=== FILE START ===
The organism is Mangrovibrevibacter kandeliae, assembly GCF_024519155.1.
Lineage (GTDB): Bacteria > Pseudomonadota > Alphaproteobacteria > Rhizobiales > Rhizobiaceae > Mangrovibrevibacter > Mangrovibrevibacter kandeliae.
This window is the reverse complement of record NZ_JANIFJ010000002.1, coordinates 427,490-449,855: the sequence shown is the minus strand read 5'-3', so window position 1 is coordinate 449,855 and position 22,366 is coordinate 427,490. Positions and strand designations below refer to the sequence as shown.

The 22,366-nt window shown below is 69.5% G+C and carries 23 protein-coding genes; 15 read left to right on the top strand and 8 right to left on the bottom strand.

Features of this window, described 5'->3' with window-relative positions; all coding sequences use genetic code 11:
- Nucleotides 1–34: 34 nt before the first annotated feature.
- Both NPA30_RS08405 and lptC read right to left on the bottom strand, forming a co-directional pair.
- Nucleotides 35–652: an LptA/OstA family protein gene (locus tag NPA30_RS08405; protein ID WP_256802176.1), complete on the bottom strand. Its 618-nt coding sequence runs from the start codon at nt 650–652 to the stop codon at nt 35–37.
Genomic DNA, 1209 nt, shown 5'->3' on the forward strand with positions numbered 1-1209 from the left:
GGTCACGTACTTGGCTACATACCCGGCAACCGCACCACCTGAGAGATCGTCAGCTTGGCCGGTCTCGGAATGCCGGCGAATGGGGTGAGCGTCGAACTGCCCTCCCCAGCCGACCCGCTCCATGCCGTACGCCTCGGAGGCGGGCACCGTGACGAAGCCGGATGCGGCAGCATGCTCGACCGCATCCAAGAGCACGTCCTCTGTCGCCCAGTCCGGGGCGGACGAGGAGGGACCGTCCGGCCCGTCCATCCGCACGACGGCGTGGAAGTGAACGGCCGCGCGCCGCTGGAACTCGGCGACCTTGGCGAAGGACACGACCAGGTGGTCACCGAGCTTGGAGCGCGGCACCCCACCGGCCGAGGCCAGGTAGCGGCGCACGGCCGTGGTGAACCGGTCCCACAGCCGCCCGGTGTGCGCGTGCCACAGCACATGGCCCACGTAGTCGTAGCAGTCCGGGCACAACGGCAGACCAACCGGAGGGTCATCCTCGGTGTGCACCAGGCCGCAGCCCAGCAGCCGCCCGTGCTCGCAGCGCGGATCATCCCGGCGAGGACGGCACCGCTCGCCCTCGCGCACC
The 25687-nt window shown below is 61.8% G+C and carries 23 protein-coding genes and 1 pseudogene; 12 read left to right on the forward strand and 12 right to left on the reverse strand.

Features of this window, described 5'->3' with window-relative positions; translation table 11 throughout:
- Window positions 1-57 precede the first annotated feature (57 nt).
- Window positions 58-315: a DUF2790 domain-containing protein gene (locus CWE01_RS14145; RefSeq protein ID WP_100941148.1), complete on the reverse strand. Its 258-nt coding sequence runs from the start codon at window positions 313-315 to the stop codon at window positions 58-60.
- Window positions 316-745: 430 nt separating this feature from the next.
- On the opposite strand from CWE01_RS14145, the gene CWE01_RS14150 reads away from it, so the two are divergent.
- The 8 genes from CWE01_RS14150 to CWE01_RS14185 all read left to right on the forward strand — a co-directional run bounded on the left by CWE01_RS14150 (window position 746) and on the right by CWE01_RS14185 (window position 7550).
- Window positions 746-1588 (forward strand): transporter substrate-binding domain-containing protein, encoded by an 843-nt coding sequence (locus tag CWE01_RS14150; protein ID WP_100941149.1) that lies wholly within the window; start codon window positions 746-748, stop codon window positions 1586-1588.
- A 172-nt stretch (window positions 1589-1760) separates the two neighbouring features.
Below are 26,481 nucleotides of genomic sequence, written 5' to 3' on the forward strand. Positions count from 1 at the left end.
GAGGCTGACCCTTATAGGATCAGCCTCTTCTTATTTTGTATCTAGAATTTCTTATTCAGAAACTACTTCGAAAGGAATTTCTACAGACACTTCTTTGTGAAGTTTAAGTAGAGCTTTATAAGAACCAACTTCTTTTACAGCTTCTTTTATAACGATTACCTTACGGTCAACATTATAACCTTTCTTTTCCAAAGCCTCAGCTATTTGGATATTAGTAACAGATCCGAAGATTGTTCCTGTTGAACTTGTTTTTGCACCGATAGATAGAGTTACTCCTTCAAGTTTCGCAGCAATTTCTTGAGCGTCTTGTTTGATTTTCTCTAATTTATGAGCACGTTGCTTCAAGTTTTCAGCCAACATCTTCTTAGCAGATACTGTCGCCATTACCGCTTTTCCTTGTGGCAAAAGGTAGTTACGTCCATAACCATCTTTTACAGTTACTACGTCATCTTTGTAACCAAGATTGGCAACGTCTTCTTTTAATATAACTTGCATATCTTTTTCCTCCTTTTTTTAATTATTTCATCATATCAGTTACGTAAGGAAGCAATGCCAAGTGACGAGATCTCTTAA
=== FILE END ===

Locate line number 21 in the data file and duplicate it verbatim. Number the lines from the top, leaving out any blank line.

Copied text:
GAGGCTGACCCTTATAGGATCAGCCTCTTCTTATTTTGTATCTAGAATTTCTTATTCAGAAACTACTTCGAAAGGAATTTCTACAGACACTTCTTTGTGAAGTTTAAGTAGAGCTTTATAAGAACCAACTTCTTTTACAGCTTCTTTTATAACGATTACCTTACGGTCAACATTATAACCTTTCTTTTCCAAAGCCTCAGCTATTTGGATATTAGTAACAGATCCGAAGATTGTTCCTGTTGAACTTGTTTTTGCACCGATAGATAGAGTTACTCCTTCAAGTTTCGCAGCAATTTCTTGAGCGTCTTGTTTGATTTTCTCTAATTTATGAGCACGTTGCTTCAAGTTTTCAGCCAACATCTTCTTAGCAGATACTGTCGCCATTACCGCTTTTCCTTGTGGCAAAAGGTAGTTACGTCCATAACCATCTTTTACAGTTACTACGTCATCTTTGTAACCAAGATTGGCAACGTCTTCTTTTAATATAACTTGCATATCTTTTTCCTCCTTTTTTTAATTATTTCATCATATCAGTTACGTAAGGAAGCAATGCCAAGTGACGAGATCTCTTAA